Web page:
Marketing Targeted to Personality Profiles Is More Effective

“While persuasive messages are often targeted toward specific demographic groups, we wanted to see whether their effectiveness could be improved by targeting personality characteristics that cut across demographic categories.” – Jacob Hirsh,  University of Toronto’s Rotman School of Management.

A study in Psychological Science, a publication of the Association for Psychological Science, suggests that advertisements can be more effective when they are tailored to the unique personality profiles of potential consumers.

The 5 Personality Dimensions

Hirsh and co-authors Sonia Kang, from the Rotman School of Management and the University of Toronto Mississauga, and Galen Bodenhausen, from Northwestern University’s Kellogg School of Management, developed five advertisements for a cell phone, each designed to target one of the five major trait domains of human personality (NEOAC):

  • Need for Stability – How you respond to stress.
  • Extraversion – How you tolerate sensory stimultion.
  • Openness to Experience – How open to new experiences.
  • Agreeableness – How you defer to others.
  • Conscientiousness – How you focus on work and goals.

Each personality dimension is associated with a unique motivational concern. For example, agreeable individuals tend to value a sense of belonging, compassion, and interpersonal harmony, while open individuals tend to value intellectual and aesthetic pursuits.

The Experiment

Participants were were asked to describe their own characteristics on a personality questionnaire. Then they were shown advertisements featuring a picture of the phone next to a paragraph of text that was changed in order to highlight the motivational concerns associated with each of the five personality dimensions. For example:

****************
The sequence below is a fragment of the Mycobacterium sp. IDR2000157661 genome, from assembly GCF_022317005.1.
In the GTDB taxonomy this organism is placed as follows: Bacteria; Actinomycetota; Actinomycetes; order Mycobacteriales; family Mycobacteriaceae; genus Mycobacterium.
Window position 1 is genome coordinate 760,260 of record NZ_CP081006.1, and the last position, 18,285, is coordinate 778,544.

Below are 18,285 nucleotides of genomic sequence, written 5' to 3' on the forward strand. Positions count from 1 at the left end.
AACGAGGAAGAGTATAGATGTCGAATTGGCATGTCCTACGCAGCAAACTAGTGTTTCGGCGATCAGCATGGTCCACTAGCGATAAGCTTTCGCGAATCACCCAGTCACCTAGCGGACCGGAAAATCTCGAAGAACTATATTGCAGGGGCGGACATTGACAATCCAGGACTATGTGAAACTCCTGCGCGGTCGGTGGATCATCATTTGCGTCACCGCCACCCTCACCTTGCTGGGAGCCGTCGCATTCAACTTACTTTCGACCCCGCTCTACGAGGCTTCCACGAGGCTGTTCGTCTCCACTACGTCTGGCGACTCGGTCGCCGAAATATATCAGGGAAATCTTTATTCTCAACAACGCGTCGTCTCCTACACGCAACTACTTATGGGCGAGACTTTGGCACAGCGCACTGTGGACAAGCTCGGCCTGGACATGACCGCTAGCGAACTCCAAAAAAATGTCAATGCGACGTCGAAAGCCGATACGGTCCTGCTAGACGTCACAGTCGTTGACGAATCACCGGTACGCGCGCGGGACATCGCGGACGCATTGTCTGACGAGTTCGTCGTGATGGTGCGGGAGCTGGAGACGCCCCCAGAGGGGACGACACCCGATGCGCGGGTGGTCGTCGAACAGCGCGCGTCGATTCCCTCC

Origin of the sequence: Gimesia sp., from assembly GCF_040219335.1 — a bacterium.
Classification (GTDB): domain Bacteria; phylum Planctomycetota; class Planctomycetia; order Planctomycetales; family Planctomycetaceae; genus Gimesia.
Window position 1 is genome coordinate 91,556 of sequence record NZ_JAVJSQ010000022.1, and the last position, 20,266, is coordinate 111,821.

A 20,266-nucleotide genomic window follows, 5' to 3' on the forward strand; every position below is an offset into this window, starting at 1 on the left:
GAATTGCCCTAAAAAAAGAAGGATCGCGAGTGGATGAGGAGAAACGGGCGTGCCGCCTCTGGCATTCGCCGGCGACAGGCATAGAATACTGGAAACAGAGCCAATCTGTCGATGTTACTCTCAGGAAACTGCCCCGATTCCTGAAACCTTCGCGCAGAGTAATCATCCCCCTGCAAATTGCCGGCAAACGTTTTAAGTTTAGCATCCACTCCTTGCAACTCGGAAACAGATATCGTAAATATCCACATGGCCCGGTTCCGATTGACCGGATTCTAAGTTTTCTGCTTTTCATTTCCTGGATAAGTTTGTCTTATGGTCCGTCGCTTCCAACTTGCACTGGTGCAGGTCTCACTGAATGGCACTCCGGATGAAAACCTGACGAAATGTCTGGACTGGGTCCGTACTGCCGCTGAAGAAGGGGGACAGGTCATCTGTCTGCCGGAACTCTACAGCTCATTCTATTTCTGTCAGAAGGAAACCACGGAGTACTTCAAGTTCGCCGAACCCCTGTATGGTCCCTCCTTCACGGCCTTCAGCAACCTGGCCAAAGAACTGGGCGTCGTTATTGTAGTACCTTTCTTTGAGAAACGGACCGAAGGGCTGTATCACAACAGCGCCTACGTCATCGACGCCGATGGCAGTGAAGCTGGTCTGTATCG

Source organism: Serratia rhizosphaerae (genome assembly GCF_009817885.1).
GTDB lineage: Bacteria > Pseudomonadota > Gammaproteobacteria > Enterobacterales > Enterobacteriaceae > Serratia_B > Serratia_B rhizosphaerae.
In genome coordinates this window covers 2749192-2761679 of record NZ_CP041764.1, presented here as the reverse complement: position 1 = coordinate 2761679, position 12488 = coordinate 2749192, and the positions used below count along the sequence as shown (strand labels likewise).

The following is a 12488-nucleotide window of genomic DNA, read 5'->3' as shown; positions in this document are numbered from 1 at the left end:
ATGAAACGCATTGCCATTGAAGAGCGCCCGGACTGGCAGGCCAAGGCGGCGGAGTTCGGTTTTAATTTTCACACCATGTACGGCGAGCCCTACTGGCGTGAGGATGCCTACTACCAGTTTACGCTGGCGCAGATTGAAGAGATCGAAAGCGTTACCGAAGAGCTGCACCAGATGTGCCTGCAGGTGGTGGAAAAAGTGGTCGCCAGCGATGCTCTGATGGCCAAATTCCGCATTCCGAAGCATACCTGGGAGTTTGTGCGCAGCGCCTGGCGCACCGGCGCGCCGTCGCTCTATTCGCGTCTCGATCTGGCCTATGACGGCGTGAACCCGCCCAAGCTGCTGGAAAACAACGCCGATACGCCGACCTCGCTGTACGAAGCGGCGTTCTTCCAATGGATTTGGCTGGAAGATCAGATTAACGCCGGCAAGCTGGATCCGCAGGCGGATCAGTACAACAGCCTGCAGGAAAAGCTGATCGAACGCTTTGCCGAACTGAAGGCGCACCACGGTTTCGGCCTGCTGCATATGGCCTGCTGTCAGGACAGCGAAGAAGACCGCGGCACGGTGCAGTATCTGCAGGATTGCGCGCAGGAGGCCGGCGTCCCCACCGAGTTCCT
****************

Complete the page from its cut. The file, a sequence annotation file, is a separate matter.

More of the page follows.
• Extraverts:  “With XPhone, you’ll always be where the excitement is”
  • Neurotics: “Stay safe and secure with the XPhone.”

They were then asked to rate the effectiveness of ads with questions like:

  • “I find this advertisement to be persuasive.”
  • “This is an effective advertisement.”
  • “I would purchase this product after seeing this advertisement.”

In every case, the advertisements were rated as more effective when they were aligned to match the participant’s personality profile. Messages that compelled an extravert to buy the phone, for example, were very different from those that appealed to conscientious individuals.

“We were impressed by the range of motives that can be brought to bear on a single object,” Hirsh says. “Although the product itself was the same in each case, its subjective value changed dramatically depending on the personal motives we highlighted in the advertisement.”


This research on personality-based message design has broad implications for the development of tailored communication strategies across industries for advertising, as well as to foster diverse outcomes, including health promotion, environmental responsibility and employee benefits enrollment.

The APS journal Psychological Science is the highest ranked empirical journal in psychology. For a copy of the article “Personalized Persuasion: Tailoring Persuasive Appeals to Recipients’ Personality Traits” and access to other Psychological Science research findings, contact Anna Mikulak at 202-293-9300